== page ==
With trees as tall as skyscrapers and an understory of primeval ferns, a hike in…
Death Valley National Park in California is a land of extremes. It’s the hottest, driest and lowest US National Park. But it’s for exactly these reasons that its worth a visit.
Death Valley holds the record in the Western hemisphere for the hottest reliably reported temperature at 134°F (56.7°C) at Furnace Creek in July of 1913. One cause is low elevation but the valley is enclosed by mountains which prevent the hot air from escaping. Obviously the height of the summer is not the best time to visit the lower elevations.
There’s lots of life in the park
Death Valley National Park is also a place that’s packed with life. On a visit you’ll hear the sand dunes singing, see colourful badlands and ancient lake beds, see tiny pupfish not just living but thriving in a saline creek.
At certain times of the year the wildflowers will wow you and the salt flats no matter when you visit will stun you. It’s a place you should visit if you’re a biker, hiker, photographer, birder, stargazer, artist, American-history lovers or just a curious person.
Death Valley receives less than two inches of rain per year.
What you can do in Death Valley National Park?
The lowest point in the National Park and in fact in North America is Badwater Basin, 282 feet below sea level. You can hike the five miles across the basin (though not recommended in the summer) and check out the salt crystals.
Walk the sand dunes near Stovepipe Wells at sunset – improvising your hike as you go. Elevations of the sand dunes vary from 30 feet to 140 feet.
Hike Mosaic Canyon, a four mile round trip hike up a marble-walled canyon. You’ll see a range of textures from knobby conglomerates to marbleized rock. After about half a mile you reach a large gravel wash. It marks the top of the lower canyon. Most of the impressive features are in that first half mile, so many people turn around here.
Walk the Salt Creek Interpretive Trail along a boardwalk that winds beside the creek. There are several informative signs explaining the wildlife – like the pupfish you might see in late winter and early spring and the area itself. It’s much lusher when compared to the rest of the basin.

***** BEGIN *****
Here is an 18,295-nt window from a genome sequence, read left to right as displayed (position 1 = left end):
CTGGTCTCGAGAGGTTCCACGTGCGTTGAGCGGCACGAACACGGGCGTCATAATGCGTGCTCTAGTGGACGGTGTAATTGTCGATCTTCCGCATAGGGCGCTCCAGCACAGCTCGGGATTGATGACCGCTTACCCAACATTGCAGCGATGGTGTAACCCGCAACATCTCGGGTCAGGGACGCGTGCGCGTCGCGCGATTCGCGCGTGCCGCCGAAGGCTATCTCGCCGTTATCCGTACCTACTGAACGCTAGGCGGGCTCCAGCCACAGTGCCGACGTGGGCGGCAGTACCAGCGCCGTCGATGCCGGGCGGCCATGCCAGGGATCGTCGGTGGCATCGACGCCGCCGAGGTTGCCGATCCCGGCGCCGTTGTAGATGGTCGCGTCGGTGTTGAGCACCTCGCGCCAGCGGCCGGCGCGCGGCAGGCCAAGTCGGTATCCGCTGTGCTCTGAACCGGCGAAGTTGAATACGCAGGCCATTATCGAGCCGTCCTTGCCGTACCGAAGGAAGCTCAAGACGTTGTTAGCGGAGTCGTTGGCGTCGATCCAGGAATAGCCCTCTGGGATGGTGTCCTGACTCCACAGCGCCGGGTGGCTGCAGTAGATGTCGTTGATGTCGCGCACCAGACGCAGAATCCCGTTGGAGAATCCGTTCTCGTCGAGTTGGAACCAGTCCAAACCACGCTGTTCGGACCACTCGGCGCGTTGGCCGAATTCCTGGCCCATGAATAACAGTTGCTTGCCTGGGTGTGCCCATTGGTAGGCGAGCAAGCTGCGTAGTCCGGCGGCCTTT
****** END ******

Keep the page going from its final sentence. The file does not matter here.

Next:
Drive to Dante’s View past Zabriske Point and admire the views across Death Valley. It’s at an altitude of 1669 m (5476 feet) on the north side of Coffin Peak. Below the overlook is Badwater Basin. For those who want to stretch their legs, you can do the easy walk to Dante’s Peak or the longer off-trail hike to Coffin Peak. It’s accessed via a 13 mile spur road that climbs 2,450 feet – with the final approach at a 15% grade.
Take the Artist’s Loop drive and marvel at the colourful mountains. It’s a 9 mile one way paved road that winds through multi-coloured desert hills. Along the drive there are plenty of turnouts for photos. Don’t take any vehicle longer than 25 feet as there are some sharp turns and tight places along this narrow road.
Explore the Gower Gulch Loop on foot
Be adventurous and head off through colourful badlands, past old borax mines and through canyon narrows on the Gower Gulch Loop out of Golden Canyon. Some route finding required but a VERY cool hike.
More things to do in Death Valley National Park
Climb the highest peak in the park, Telescope Peak (11,049 feet) on a strenuous 14 mile hike.
Try some off-road driving on the more than 1,000 miles of road through the park.
Hundreds of miles of mountain bike trails and roads are begging to be explored.
Visit in March and April to catch the spring migration of birds when hundreds of species are observed.
Backpack through canyon bottoms, desert washes and alluvial fans to experience solitude and incredible night skies.
Getting to Death Valley National Park
Death Valley is located in the Mojave Desert, east of the Sierra Mountains in eastern California, close to the Nevada border.
In fact in roughly 2.5 hours you can reach Death Valley from the Las Vegas airport or alternatively it’s about a five hour drive from Bakersfield.
Where to stay in the national park
There are nine campgrounds through the park which are available on a first come first served basis except for the Furnace Creek Campground which can be reserved from October through April. Some campgrounds are closed in the summer.
Stovepipe Wells offers a motel that’s comfortable but it’s on the basic side. On site is a restaurant.
Furnace Creek Resort offers more upscale accommodations along with an 18 hole golf course, four restaurants and a saloon.
Outside of the park but still nearby are motels in Lone Pine, Independence, Beatty and Death Valley Junction.
Visit the national park website for more information.
Further reading on things to do in California
- A Day Trip to Catalina Island – A World Away From LA
- 10 Fun Things to do in Mendocino, California
- Hiking in Palm Springs: The Three Must Do Hikes
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